While she looks forward to a full-on action hero opportunity, Klementieff is pleased to add a female character to the Marvel Cinematic Universe that isn’t a butt-kicking icon like the Black Widow or Gamora, but rather “messy and kind of all over the place.”
“Those characters are really strong and badass — which I love, but it’s great to show a different version of being a woman,” she says. “To be more innocent and a little bit weird and not really self-confident. I think it’s important to show that…you can’t be perfect, and you have to embrace the fact that you’re original, and it’s what makes you interesting.”
That green full-body makeup, purplish hair, leather second-skin battle suit and deadly arsenal Zoe Saldana sports in “Guardians of the Galaxy, Vol. 2” goes a long way toward transforming her into Gamora, the former assassin-turned-interplanetary good girl.
“Of course it gets me there,” she says of the long, elaborate process, “but I wouldn’t mind shaving [off] an hour-and-a-half. If I just spent three hours doing it, I would be happy. But four to five hours is exhausting. By the time you’re ready to start a 16-hour day, you’re half-beat.”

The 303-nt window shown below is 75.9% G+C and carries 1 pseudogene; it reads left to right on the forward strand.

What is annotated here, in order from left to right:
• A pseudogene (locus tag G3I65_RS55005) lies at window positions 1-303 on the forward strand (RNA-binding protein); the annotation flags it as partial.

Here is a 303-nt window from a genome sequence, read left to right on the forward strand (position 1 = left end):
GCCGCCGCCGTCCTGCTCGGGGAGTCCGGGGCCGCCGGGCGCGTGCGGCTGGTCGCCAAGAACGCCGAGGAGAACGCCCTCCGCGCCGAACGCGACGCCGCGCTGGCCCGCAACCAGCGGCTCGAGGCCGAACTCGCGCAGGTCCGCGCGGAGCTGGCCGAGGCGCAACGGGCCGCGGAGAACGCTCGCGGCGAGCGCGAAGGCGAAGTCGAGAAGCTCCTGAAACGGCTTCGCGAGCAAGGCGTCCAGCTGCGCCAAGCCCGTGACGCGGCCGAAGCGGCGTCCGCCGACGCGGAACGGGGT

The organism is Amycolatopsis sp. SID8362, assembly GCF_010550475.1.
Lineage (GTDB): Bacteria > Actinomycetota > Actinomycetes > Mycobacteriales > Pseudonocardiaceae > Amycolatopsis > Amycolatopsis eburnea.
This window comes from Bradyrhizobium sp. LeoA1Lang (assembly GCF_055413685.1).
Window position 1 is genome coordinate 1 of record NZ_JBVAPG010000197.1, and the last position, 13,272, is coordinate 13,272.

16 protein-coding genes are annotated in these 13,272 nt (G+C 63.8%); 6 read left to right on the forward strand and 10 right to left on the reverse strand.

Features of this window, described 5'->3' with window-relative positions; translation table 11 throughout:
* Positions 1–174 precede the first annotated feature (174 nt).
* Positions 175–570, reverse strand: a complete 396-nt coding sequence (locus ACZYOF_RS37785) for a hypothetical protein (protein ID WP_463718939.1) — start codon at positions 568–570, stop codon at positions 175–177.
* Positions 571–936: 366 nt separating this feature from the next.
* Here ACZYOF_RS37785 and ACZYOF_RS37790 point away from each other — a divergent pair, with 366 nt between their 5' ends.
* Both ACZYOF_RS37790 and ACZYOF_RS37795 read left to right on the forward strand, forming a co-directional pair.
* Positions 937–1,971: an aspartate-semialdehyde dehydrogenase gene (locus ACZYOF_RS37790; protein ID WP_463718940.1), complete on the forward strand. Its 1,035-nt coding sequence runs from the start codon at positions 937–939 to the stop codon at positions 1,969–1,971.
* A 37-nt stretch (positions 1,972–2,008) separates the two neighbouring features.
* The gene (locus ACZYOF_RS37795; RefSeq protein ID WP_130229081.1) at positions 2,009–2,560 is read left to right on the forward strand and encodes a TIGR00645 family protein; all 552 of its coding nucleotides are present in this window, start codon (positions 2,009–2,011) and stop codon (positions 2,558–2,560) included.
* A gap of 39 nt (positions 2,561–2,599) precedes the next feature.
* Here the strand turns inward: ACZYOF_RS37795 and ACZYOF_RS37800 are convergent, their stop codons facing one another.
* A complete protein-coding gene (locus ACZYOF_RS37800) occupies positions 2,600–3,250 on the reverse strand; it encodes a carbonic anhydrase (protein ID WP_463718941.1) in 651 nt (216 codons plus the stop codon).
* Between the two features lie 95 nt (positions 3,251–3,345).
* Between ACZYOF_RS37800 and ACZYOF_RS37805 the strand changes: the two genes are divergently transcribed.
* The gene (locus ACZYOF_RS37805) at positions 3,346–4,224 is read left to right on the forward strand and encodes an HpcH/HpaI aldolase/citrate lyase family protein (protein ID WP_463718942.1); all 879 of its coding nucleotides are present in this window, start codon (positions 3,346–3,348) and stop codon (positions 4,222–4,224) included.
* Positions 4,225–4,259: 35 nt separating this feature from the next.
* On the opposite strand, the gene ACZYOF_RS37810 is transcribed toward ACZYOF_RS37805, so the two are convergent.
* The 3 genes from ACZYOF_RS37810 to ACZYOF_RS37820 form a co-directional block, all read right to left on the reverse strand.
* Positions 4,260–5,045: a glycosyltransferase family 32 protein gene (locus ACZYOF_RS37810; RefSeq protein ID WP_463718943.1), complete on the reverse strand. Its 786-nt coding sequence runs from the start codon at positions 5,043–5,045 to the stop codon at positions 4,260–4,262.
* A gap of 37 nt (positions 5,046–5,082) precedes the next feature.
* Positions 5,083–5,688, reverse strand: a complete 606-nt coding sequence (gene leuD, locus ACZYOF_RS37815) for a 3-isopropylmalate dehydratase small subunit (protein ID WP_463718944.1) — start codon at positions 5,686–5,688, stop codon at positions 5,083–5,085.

There was also the lingering aftermath that had her still discovering splotches of green on her person up to a week after shooting. “I shouldn’t have confessed that, but this is the truth,” she laughs. “And it’s usually in places I can’t see. You’re like, ‘What the hell?’ I’ll just find them in the oddest places!”
But for the avid sci-fi fan, who’s enjoyed roles in other spacefaring franchises “Avatar” and “Star Trek,” it’s all worth it to meld grounded reality to fantastical environs. “The themes and the issues are very universal and they’re very deep, so I never wanted to be cavalier with it,” she explains.